What Babe Ruth did that Ohtani never will

I know, Shohei Ohtani has revolutionized baseball and is a phenomenon.

I know, he has done something that has never been done

I know,


The Japanese born came to major league baseball as a dual player (pitcher and batter) with great expectations of how he would manage to combine being a rotation starter in the best baseball in the world, with having an offensive role at the same time.


After a great debut in 2018, where he grabbed rookie of the year honors (.285, 22 HR, 61 RBI with 4-2 WL, 3.31 ERA in 10 starts), a torn ligament and subsequent Tommy John operation prevented him from pitching in 2019 limited to 103 games on offense (.286, 18 HR, 62 RBI). When he returned in late 2020, he pitched 2 games with no luck (37.80 ERA) hitting .192 with 7 HRs in 44 games).


But 2021 arrived where the 24-year-old right-hander has amazed us leading the majors until the beginning of September with 44 homers and among the best in slugging, triples and stolen bases, combined with a formidable offense pitching line of 9-2 wl, 3.36. ERA and 10.6 k / 9, being the best pitcher in the Angels' rotation.


All the same parallels immediately emerge with the first great player to do something like Ohtani in the romantic days of baseball: Babe Ruth.



The Bambino debuted with the Boston Red Sox in 1915 at the age of 19 and in no time became a solid starting pitcher, winning 20 games twice and guiding the Red Sox to 3 world series titles (1915, 1916 and 1918). ).


Between 1916 and 1917 only Walter Johnson won more games than Ruth in the American League, (48 to 47) and only "Black Sox" Eddie Cicotte had a better ERA (1.62 to 1.88 for Bambino). We can say that he was top 3 in the league for two years in a row. In world series games his record was 3-0 with a 0.87 ERA.


But Ruth came with a reputation for being very effective with the bat as well.


At a time when the homerun was a rarity, he hit 9 stakes in 397 appearances between 1915 and 1917, equaling position players like George Sisler (who had 1,526 appearances); with a home run frequency of 44.1 PA / HR; the best in MLB in that span, beating even the great John "HomeRun" Baker who had 63.4.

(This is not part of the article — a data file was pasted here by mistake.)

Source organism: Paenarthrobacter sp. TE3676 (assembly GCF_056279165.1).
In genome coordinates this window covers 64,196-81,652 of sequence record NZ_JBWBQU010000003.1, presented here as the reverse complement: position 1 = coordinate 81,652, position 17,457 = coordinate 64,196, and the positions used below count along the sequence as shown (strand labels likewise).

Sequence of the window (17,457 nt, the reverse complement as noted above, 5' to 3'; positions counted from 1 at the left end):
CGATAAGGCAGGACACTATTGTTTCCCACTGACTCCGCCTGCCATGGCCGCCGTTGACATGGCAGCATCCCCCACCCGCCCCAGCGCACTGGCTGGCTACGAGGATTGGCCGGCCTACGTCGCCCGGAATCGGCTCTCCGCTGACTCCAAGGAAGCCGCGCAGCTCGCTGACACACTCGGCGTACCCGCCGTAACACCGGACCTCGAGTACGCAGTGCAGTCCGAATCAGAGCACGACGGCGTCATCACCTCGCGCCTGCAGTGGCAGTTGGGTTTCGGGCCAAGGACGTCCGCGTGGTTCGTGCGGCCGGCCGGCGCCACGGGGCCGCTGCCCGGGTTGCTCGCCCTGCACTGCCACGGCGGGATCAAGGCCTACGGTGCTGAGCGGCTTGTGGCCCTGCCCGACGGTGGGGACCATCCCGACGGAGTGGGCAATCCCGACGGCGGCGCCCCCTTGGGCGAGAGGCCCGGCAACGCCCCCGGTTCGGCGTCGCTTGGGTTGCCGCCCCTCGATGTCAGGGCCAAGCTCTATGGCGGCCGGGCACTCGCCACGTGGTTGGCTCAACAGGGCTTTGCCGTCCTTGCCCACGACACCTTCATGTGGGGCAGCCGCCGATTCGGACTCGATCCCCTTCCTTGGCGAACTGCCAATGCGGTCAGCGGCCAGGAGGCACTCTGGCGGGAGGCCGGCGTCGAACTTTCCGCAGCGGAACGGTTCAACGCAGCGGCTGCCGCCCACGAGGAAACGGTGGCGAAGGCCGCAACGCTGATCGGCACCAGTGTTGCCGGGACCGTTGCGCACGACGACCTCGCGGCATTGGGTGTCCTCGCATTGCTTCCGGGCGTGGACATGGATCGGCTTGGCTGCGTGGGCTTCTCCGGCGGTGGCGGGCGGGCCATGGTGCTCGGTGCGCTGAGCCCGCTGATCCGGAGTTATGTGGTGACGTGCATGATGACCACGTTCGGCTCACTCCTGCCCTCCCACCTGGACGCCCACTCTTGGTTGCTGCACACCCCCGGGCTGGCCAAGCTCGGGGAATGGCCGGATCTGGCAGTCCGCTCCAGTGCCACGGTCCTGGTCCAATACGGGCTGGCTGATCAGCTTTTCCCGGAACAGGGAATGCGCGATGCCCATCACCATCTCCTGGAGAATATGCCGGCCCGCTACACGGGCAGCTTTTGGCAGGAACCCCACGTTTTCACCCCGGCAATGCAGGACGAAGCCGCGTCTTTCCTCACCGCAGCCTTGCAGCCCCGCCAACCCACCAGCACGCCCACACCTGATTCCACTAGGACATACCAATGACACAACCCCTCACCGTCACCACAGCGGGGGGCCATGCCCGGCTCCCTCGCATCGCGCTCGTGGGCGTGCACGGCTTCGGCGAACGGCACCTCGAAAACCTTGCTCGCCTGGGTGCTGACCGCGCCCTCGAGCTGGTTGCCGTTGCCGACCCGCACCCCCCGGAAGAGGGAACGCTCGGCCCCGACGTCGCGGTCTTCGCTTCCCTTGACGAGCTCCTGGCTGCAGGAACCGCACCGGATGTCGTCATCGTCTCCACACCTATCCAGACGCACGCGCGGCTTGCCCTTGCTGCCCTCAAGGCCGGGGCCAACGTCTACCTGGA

His offensive line while he was a 100% starting pitcher was .299 / .355 / .474 with an OPS + of 154, almost more than 50% better than the league.


Can you see where I'm going? No?


Then in 1918 the Red Sox had the great idea to alternate Ruth in the pitcher and outfielder roles. (Oh by the way, the DH wouldn't appear until 60 years later.) We are talking about risking the best pitcher of his rotation for 3 seasons to be a dual player, something never seen at the time.


It was as if the Senators put Walter Johnson on first base on his day off, whom by the way was a pretty darn good hitter too.


In his first season doing both roles, Ruth led the league in home runs (11), Slugging (.555) and OPS (.966) playing just 95 games, while as a pitcher in 20 starts he had a 13-7 record with a 2.22 ERA. (122 ERA +).


Here the Bostonians realized that it was no business to continue using Ruth as a pitcher because of his offensive potential. Already in 1919 they let him make 15 starts, where he achieved 12 complete games, 9 victories and a very good 2.97 ERA (102 ERA +).

With the tree he broke the home run record with 29, in addition to being the leader in runs scored, RBIs, slugging, OPS, total bases with an OPS + of 217 (117% better than the league).



So we are talking about that, as a dual player, Ruth had two homer leads, slugging, broke home run records and still played defense ... Remembering that he came from winning 89 games, 2 times he won 20, ERA leader and shutouts in 1916 , and 3 world series rings.


It's difficult for Ohtani to emulate something like that ...


Already in 1920 came the great transfer to the New York Yankees, where Bambino forgot to pitch except for sporadic occasions, and became a baseball legend whose offensive records in part endure to this day.


We are in the presence of a one-of-a-kind player ... now I'm talking about Ohtani. His youth and athleticism, apart from a tiger determination, allow him to share his playing time in two extremely dissimilar functions, where he has to face batters one day, and the next face pitchers, run the bases and carry the offense of a team that he has lost his star player for most of the season: Mike Trout.


But I think we have to take a good look at what Ruth did before saying like parrots "the Ohtani thing was never done by Babe Ruth" ...

He didn't do it because Ruth was so superior to everyone else as a hitter, that being an excellent pitcher as he was, it was a worse business to be a dual player than to have him hit every day.


Ohtani is an offensive force, great power and great baserunner, and a pitcher who can compete in the Cy Young at some point. He will never be the best hitter.

Ruth was the best player in history who was decisive as a pitcher for several years and the best overall hitter for as many.


Let us compare wildly...but orderly.



Rubén Sánchez

Winterballdata


Stats thanks to baseball-reference.com




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